Now researchers say Hernandez had been living with a severe case of chronic traumatic encephalopathy, or CTE, and his lawyer has announced a lawsuit against the NFL and the Patriots, alleging the organizations obscured the dangers of football.
According to Dr. Ann McKee, the director of the CTE Center at Boston University, Hernandez had Stage 3 CTE. There are four stages.
“We’re told it was the most severe case they had ever seen for someone of Aaron’s age,” said attorney Jose Baez.
Stage 3 CTE can cause cognitive loss, memory loss, behavioral changes, impaired judgment, depression, and violent mood swings. That his case of the disease was so severe is particularly shocking when considering Hernandez’s relatively short playing career.
He played in just three NFL seasons before he was arrested for the murder of Odin Lloyd, the boyfriend of Hernandez’s fiancée’s sister.
Aaron Hernandez played 84 total games between college & the NFL, developing stage 3 CTE. For comparison’s sake, Tony Gonzalez played in 311.
— Mason Ginsberg (@MasonGinsberg) September 21, 2017
Aaron Hernandez had advanced CTE. The NFL must address this devastating occupational health hazard for all its players. Immediately.
— Eugene Gu, MD (@eugenegu) September 21, 2017
“Defendants were fully aware of the dangers of exposing NFL players, such as Aaron, to repeated traumatic head impacts,” reads the lawsuit, filed in U.S. District Court. “Yet, defendants concealed and misrepresented the risks of repeated traumatic head impacts.”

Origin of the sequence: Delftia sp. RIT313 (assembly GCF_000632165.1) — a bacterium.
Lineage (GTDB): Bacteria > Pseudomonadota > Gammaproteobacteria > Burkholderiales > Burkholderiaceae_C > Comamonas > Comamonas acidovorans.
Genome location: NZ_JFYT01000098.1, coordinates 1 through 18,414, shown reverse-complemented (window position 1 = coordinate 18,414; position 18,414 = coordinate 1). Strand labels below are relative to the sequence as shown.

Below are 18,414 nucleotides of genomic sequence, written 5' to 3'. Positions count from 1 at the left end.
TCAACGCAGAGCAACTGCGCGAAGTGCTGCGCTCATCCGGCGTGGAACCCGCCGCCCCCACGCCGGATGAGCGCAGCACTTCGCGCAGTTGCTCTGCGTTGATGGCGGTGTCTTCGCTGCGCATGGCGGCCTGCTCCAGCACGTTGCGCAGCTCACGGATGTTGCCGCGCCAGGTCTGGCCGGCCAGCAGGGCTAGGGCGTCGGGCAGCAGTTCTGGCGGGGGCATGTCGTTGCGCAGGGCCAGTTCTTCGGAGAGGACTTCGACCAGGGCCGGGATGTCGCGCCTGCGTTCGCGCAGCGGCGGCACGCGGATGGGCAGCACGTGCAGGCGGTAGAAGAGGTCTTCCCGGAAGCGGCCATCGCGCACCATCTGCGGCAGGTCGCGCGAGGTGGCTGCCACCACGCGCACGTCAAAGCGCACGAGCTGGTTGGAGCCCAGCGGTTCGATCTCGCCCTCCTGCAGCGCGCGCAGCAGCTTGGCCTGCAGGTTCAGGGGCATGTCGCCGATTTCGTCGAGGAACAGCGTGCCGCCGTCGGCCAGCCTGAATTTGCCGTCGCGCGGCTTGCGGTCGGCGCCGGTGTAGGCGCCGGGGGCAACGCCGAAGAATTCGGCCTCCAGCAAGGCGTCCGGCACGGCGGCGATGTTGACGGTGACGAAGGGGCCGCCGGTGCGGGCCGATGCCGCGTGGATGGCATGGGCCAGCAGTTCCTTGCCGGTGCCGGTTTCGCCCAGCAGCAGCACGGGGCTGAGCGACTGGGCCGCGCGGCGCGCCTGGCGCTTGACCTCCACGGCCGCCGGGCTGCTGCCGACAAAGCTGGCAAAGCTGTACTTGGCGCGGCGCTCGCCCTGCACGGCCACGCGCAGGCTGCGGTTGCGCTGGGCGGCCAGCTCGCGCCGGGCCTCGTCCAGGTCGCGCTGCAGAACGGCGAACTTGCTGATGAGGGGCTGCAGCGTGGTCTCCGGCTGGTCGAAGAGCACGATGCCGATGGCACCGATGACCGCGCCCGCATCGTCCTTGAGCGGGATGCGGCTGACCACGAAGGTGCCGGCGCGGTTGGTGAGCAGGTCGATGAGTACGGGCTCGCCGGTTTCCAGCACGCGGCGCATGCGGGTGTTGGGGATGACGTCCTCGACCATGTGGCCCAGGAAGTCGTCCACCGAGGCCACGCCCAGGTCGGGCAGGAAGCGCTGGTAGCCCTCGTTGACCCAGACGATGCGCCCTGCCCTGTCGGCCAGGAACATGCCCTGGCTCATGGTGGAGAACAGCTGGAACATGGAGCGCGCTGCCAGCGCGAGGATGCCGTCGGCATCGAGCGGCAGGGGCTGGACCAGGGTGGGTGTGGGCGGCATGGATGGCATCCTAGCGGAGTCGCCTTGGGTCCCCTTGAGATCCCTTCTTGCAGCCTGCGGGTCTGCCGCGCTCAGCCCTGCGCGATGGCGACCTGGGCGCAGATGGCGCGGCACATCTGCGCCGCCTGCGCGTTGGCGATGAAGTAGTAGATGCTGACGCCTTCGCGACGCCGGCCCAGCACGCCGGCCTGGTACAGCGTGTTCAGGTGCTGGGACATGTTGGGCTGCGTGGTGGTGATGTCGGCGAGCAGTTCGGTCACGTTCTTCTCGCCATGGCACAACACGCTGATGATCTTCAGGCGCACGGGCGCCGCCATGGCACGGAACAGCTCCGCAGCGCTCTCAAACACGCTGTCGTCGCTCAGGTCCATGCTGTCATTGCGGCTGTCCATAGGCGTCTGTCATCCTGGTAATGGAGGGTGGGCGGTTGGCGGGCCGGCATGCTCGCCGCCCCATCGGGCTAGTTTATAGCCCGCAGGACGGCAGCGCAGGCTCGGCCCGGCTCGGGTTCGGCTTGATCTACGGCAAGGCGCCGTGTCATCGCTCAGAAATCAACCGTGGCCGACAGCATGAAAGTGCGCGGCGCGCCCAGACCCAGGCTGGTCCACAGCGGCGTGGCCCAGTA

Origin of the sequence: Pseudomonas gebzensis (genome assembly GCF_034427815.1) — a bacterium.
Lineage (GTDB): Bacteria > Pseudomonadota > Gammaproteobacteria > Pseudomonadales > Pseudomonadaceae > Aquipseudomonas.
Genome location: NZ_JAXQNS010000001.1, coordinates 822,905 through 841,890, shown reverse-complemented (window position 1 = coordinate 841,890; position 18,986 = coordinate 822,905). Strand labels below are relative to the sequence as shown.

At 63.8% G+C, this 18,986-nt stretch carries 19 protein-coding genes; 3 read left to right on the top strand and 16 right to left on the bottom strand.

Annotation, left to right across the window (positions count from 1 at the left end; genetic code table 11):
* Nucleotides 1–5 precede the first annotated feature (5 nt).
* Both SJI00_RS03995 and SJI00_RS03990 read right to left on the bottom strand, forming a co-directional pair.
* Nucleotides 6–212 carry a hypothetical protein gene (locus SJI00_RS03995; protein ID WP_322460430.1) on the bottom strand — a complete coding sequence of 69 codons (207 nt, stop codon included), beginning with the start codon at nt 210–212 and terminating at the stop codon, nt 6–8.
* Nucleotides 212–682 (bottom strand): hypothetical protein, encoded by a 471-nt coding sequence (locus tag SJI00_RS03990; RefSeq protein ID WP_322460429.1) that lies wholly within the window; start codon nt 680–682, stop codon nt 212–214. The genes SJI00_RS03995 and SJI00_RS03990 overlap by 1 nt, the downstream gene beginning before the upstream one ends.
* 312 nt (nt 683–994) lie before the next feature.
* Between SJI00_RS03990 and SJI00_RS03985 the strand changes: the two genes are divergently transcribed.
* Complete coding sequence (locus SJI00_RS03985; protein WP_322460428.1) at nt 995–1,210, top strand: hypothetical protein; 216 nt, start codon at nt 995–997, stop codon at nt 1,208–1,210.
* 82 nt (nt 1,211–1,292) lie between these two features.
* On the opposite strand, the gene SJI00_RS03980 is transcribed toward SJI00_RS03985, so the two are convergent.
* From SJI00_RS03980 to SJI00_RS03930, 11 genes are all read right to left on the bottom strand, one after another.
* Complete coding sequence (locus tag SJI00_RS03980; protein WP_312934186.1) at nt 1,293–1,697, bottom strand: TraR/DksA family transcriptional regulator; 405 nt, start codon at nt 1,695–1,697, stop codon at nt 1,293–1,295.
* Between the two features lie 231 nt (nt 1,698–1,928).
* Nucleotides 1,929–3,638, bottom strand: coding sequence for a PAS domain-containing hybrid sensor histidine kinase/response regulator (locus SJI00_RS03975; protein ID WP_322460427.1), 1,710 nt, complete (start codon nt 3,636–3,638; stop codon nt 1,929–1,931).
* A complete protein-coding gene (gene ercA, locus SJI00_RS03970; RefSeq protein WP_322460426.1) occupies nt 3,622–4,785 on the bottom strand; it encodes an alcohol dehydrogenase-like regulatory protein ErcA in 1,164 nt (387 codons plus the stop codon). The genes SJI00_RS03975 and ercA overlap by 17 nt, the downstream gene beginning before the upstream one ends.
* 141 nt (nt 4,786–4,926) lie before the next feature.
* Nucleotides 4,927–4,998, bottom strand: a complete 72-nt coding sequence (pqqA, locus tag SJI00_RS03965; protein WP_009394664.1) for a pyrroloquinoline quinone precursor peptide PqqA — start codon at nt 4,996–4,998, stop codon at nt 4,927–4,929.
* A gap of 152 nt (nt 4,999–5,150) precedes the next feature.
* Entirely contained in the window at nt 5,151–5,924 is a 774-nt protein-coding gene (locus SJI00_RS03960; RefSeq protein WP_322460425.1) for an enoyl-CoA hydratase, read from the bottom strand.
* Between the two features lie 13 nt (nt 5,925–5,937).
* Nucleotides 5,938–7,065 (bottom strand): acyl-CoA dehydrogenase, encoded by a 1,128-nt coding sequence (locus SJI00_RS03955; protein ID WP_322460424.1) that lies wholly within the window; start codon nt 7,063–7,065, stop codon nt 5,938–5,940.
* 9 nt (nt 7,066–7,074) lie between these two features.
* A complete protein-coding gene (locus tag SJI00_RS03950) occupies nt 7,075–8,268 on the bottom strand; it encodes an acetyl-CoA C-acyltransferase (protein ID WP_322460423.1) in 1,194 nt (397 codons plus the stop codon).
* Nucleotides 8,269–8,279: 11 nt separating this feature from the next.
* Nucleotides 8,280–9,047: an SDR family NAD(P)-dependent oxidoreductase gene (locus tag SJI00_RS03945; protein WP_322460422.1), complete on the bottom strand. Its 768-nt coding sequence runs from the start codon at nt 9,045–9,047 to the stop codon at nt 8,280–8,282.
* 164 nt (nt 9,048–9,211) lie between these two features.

As of right now, CTE can only be discovered through an autopsy.
In July, the Boston University CTE Center released a study that found signs of the disease in 110 of 111 NFL players’ brains donated to research.
The league has spent years and countless dollars attempting to deny or obscure links between NFL head injuries and long-term brain disorders. In 2004, the NFL Mild Traumatic Brain Committee published an article claiming “NFL players have evolved to a state where their brains are less susceptible to injury.”
In 2009, Dr. Ira Casson, then co-chair of MTBI, offered this testimony to HBO’s Real Sports.
The league recently agreed to pay a $1 billion settlement following a class-action lawsuit filed by former players.
Regardless of whether Hernandez was made a monster by CTE or he already was one, the league’s happily and knowingly letting CTE befall its players—who in turn often turn their inherited violence onto new victims—for decades is just as deplorable, if not more so.